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Nano Today. 2012 Aug;7(4):245-257.

Ultrastable synergistic tetravalent RNA nanoparticles for targeting to cancers.

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  • 1Nanobiotechnology Center, College of Pharmacy, University of Kentucky, Lexington, KY 40536, United States ; Department of Pharmaceutical Sciences, College of Pharmacy, University of Kentucky, Lexington, KY 40536, United States.

Abstract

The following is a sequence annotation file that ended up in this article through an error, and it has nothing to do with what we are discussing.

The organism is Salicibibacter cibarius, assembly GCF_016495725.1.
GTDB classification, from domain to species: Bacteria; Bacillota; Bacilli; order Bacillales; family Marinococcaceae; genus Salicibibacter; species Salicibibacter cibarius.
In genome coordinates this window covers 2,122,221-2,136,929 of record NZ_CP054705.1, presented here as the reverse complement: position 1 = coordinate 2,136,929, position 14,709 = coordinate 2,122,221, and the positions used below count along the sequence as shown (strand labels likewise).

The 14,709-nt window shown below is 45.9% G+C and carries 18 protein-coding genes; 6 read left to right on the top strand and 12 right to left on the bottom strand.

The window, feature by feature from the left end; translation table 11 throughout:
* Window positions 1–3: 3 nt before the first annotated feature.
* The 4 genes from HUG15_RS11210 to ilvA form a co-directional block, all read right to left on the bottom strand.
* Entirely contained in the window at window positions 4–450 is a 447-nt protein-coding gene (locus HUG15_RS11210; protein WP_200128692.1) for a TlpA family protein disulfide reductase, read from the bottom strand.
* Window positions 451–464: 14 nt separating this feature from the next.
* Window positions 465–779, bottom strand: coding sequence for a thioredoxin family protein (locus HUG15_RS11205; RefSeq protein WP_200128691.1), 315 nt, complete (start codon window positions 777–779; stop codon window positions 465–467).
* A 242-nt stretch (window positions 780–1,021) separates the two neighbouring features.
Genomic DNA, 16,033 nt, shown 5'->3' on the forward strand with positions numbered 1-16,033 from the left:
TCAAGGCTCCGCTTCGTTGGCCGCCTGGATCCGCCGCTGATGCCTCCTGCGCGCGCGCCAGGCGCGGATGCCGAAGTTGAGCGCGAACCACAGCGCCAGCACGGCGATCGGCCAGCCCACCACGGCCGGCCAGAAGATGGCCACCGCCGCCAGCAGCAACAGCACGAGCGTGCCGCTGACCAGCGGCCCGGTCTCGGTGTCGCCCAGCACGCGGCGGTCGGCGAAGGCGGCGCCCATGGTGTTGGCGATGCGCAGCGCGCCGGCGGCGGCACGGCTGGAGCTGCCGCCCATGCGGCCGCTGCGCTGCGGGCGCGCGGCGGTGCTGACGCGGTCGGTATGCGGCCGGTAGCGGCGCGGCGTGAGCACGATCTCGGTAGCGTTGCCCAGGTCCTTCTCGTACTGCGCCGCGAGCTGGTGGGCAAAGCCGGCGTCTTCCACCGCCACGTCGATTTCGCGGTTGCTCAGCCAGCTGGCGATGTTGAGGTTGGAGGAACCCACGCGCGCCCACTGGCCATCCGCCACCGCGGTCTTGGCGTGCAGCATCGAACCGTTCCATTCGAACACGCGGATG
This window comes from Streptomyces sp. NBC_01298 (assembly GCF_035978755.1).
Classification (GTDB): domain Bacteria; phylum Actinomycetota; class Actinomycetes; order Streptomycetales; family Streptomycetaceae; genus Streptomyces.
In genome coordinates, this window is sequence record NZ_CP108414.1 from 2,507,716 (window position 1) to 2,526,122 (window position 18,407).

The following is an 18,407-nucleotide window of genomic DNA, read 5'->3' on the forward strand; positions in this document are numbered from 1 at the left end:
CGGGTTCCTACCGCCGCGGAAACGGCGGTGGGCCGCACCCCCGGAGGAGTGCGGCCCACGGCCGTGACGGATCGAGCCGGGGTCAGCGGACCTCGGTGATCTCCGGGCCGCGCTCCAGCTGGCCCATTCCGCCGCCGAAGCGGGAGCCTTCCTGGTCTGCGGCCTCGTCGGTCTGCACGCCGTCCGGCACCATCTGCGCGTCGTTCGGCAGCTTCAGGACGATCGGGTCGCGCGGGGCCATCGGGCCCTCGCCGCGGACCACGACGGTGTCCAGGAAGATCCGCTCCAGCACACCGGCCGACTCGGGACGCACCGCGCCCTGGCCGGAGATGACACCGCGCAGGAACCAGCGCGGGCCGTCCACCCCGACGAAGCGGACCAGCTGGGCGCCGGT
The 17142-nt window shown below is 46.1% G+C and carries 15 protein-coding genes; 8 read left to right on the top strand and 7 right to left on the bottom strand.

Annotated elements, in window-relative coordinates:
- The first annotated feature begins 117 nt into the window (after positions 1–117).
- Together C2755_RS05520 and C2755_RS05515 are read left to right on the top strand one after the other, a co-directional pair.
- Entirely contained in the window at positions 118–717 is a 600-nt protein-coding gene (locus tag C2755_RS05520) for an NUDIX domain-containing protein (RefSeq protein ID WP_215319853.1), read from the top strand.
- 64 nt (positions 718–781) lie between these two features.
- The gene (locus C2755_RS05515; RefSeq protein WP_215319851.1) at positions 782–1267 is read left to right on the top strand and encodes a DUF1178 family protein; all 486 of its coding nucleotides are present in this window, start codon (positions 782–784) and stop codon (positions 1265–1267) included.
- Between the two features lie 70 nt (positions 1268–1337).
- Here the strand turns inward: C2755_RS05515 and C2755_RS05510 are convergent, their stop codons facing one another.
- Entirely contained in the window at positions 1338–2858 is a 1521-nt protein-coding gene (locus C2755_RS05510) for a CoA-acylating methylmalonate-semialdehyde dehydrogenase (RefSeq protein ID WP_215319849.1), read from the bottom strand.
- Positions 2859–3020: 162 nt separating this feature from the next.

One of the advantages of nanotechnology is the feasibility to construct therapeutic particles carrying multiple therapeutics with defined structure and stoichiometry. The field of RNA nanotechnology is emerging. However, controlled assembly of stable RNA nanoparticles with multiple functionalities which retain their original role is challenging due to refolding after fusion. Herein, we report the construction of thermodynamically stable X-shaped RNA nanoparticles to carry four therapeutic RNA motifs by self-assembly of reengineered small RNA fragments. We proved that each arm of the four helices in the X-motif can harbor one siRNA, ribozyme, or aptamer without affecting the folding of the central pRNA-X core, and each daughter RNA molecule within the nanoparticle folds into their respective authentic structures and retains their biological and structural function independently. Gene silencing effects were progressively enhanced as the number of the siRNA in each pRNA-X nanoparticles gradually increased from one to two, three, and four. More importantly, systemic injection of ligand-containing nanoparticles into the tail-vein of mice revealed that the RNA nanoparticles remained intact and strongly bound to cancers without entering the liver, lung or any other organs or tissues, while remaining in cancer tissue for more than 8 h.

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